A few days ago, Jeffrey Salkin learned that a synagogue he frequented as a teenager had been destroyed—not by anti-Semites or terrorists but by a professional wrecking crew. The synagogue in question, in the Long Island town of East Meadow, shuttered its doors to merge with Temple B’nai Torah in neighboring Wantagh, itself formed by the union of two synagogues that had once thrived independently. Reflecting on synagogue closures throughout the U.S., Salkin notes that they cannot be chalked up to demographic shifts alone:
Can America’s Disappearing Non-Orthodox Synagogues Be Saved?
Islamic Texts Provide Evidence That Belies Palestinian Propaganda about the Temple Mount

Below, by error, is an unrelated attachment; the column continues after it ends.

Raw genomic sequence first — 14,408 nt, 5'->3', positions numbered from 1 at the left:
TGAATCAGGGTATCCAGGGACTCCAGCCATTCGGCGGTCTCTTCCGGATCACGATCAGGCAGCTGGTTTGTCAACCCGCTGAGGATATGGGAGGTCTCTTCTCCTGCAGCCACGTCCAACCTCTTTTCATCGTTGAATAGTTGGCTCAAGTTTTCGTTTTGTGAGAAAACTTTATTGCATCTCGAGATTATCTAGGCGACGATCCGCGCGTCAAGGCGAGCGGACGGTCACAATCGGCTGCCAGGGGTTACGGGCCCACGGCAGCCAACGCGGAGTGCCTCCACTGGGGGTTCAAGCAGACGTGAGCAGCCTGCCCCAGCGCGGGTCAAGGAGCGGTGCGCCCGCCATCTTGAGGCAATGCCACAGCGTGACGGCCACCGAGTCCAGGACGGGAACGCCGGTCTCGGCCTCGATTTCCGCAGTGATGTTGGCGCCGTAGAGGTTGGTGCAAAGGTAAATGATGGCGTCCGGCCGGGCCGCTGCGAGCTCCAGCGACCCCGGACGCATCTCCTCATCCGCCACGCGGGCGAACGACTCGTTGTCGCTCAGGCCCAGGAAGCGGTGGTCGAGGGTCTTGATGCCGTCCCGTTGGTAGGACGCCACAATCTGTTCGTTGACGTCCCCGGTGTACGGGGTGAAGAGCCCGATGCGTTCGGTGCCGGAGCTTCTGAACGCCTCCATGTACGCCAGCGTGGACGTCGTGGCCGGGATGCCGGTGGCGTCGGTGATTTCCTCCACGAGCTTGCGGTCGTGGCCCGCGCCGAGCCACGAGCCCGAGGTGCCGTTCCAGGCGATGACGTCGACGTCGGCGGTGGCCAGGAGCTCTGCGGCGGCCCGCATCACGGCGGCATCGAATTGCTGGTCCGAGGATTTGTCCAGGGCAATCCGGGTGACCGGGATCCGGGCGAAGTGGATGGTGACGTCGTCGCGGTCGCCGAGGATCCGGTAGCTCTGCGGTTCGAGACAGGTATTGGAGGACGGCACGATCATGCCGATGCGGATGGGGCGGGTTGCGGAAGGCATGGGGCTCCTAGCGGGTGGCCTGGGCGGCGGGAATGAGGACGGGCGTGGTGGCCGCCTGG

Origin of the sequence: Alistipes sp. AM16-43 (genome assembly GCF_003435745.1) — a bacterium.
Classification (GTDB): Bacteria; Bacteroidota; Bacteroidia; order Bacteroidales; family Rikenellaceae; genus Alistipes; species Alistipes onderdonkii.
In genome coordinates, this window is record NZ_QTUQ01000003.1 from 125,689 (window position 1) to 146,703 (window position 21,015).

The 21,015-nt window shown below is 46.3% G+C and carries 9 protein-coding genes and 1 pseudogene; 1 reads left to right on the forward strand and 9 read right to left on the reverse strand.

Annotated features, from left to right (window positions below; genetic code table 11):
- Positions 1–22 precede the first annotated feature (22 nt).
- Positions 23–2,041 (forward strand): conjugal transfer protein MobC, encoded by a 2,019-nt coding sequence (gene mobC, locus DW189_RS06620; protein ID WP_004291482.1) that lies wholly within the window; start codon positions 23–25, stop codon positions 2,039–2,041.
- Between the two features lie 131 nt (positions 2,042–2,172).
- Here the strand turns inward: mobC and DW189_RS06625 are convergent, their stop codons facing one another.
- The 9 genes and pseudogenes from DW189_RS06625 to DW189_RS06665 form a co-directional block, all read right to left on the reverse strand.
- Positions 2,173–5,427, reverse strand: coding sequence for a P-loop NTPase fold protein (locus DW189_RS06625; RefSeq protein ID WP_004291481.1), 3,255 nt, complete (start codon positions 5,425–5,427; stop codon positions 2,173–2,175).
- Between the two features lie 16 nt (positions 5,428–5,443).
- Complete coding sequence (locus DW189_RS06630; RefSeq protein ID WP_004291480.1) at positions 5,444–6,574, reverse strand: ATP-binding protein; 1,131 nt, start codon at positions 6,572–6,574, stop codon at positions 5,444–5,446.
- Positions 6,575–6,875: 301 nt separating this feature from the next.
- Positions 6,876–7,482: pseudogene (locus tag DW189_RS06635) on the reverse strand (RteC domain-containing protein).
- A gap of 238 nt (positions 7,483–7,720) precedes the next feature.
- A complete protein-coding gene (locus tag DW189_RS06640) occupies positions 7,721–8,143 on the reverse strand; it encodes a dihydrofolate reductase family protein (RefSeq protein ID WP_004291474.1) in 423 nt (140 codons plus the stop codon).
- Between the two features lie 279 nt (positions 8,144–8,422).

In the past few years, Palestinian leaders have added to their familiar, scurrilous claim that Israel plans to seize or destroy the al-Aqsa mosque and the Dome of the Rock the assertion that there never was a Jewish Temple there, and that the site had no significance to Jews before modern times. Nadav Shragai argues that, to counteract this effort to rewrite history, it is not sufficient to turn to the wealth of archaeological evidence, which might not prove persuasive to a Muslim audience. Instead, he urges Israel and its defenders to build their case on Islamic sources: